Last night I went to the tribute dinner for an organization with even more of a mouthful of an acronym name than most Jewish groups: BJENY-SAJES.
The initials stand for the Board of Jewish Education of New York-Suffolk Association for Jewish Education Services.
Without my super-duper investigative reporting skills and high-placed contacts, I actually might not have known what SAJES’ initials stood for, since it’s not on the Web site or any of the official materials.
With all due humility, Fox News Channel president Roger Ailes said, “I’m a boy from Ohio—really a goy from Ohio—who’s introducing an African American woman for a Jewish award.”
Ailes introduced H. Mitsy Wilson, senior vice president of diversity development at the News Corporation, who accepted the corporate leader award from Janice Shorenstein, outgoing president of the Jewish Community Relations Council at the Pierre Hotel.
KIRYAT SHEMONA, ISRAEL — “Mira,” a woman in her late 50s, hasn’t been able to stay home alone since the start of Hezbollah’s summertime war with Israel, when more than 1,000 rockets struck this hilly northern town on the Lebanese border.
Too often we take our Jewish communal successes for granted and focus on our problems. One of the ongoing success stories is the work and reach of UJA-Federation of New York, the world’s largest local philanthropy, with its more than 100 constituent agencies providing social services for Jews and others in need here in New York as well as in Israel, the Former Soviet Union and communities around the world.
Editor’s note: This is the first of a two-part series connected to the 90th anniversary of UJA-Federation of New York. The differences between the American Jewish community of the early 1900s and today’s American Jewry are vast and notable. Volumes have been written about the ethnic division that marked the earlier community, between the well-established, often wealthy German Jews, who began arriving in the 1840s and ‘50s, and the more than two million new arrivals from the shtetls of Eastern Europe, many of them mired in poverty and “Old World” ways.
‘Being a child of the ‘60s, I actually believe that Federation is countercultural in many ways,” the CEO of UJA-Federation of New York recently told a roomful of people attending a symposium at his organization’s headquarters. “Many of us,” said John Ruskay, “are going against the grain of rampant individualism” in a consumer-driven era.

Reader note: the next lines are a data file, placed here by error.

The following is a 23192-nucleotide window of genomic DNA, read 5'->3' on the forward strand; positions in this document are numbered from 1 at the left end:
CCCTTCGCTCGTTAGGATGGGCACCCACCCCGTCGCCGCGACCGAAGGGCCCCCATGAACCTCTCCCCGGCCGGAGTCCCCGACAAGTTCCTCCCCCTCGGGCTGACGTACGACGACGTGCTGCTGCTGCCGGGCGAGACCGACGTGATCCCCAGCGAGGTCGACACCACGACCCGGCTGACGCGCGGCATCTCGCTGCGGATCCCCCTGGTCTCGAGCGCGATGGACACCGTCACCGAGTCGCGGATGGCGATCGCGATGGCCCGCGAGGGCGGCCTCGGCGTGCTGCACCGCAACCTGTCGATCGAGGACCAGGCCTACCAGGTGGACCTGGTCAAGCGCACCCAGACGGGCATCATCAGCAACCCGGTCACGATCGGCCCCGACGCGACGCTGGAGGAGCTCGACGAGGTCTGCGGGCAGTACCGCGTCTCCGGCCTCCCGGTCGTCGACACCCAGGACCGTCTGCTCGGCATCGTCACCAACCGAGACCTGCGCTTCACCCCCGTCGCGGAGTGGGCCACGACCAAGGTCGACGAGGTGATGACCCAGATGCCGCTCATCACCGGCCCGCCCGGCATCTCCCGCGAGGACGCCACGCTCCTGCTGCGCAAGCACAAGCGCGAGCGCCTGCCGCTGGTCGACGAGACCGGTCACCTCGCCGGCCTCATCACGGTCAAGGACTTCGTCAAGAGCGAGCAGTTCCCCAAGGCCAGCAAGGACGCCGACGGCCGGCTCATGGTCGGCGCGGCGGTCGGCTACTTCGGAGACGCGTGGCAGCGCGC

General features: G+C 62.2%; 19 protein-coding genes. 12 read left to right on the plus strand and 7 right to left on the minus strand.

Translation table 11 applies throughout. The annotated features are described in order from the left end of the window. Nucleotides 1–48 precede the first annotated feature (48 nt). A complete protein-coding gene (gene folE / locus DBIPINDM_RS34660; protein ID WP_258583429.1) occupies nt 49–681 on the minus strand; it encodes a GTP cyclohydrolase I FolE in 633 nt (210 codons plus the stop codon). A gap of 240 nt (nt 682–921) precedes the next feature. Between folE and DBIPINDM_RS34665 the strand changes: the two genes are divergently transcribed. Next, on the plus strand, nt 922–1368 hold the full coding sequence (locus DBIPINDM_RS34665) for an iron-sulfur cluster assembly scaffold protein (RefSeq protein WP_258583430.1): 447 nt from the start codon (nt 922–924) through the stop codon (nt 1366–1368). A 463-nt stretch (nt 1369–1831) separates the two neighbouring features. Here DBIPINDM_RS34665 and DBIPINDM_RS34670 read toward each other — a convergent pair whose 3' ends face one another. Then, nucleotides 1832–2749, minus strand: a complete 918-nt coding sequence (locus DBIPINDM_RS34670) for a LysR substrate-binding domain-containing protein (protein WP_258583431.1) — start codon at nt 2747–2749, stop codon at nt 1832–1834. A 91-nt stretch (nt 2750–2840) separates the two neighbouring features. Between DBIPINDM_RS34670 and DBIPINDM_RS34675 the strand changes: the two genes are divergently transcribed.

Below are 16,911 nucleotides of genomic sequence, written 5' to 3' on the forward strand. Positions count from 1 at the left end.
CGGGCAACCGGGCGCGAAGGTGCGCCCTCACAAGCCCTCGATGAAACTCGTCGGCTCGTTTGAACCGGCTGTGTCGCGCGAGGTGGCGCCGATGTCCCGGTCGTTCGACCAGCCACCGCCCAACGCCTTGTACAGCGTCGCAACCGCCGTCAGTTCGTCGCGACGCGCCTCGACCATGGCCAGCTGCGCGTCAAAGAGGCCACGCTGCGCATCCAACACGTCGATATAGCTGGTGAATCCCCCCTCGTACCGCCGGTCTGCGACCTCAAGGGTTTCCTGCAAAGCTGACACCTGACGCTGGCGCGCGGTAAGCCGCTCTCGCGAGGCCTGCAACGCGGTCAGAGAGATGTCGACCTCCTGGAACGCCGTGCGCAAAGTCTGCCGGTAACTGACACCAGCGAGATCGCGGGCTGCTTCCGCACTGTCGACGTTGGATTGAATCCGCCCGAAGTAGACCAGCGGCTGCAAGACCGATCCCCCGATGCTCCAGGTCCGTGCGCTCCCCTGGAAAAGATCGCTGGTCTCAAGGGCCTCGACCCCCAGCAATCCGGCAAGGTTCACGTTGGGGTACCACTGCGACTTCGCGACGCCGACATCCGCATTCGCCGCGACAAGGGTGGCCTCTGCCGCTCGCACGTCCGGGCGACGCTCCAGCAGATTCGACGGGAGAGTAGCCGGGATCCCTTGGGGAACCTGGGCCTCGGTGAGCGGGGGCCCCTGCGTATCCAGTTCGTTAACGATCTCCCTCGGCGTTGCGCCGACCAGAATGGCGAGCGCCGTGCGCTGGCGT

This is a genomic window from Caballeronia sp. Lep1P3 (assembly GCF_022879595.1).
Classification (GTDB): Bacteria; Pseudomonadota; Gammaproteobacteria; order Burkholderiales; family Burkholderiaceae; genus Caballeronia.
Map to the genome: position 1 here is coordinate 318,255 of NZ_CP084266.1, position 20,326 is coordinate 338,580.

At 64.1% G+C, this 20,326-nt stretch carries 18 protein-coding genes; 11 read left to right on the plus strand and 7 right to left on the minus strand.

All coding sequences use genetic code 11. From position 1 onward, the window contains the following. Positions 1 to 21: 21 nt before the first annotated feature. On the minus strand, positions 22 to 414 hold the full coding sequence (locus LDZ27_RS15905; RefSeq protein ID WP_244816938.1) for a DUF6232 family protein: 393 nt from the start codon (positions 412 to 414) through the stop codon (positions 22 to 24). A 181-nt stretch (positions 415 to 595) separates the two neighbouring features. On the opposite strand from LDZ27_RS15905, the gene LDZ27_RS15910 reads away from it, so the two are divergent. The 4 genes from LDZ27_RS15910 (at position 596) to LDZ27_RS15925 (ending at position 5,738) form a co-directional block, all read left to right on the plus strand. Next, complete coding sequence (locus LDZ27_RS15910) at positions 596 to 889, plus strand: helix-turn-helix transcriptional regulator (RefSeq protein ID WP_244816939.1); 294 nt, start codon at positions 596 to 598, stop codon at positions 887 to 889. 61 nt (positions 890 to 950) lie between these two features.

Jewish community here, in outpouring
of care, pitches in after quake.
At a Jewish Y on Long Island, Jewish employees take up a collection for the families in Haiti of two maintenance men. In Brooklyn, members of the haredi Orthodox community hold a historic meeting with representatives of the borough’s Haitian-Americans. In southern Florida, a former New Yorker travels to Haiti on short notice to help the relatives of his Haitian-born employees.
A few summers at day camp changed Alan Siskind’s life.
Siskind, who retired in the fall as executive vice president of the Jewish Board of Family and Children’s Services after 16 years in that position and 33 years at the agency says his days as a counselor at the Mount Vernon Y’s summer camp, influenced him to become a social worker.
At the camp he observed the directors, all trained in social work.
In a synagogue library in northern Westchester, a dozen senior citizens sit around a long table discussing current events. In a temple conference room on the Upper West Side, a young family talks about the tensions raised by a child’s serious illness. In the meeting room of a Long Island JCC, a group of recent widows share photographs and memories of their late husbands.
It was billed as a dialogue between a young, anti-establishment figure, turned off by many of the Jewish community’s most venerable institutions, and the top executive of what’s arguably the community’s most established organization, UJA-Federation of New York.
But, at some points during the evening, it seemed as if their roles were reversed, with the young rebel coming across as the rugged individualist, resistant to any compromise, and the older speaker more of a collectivist, concerned about the common good.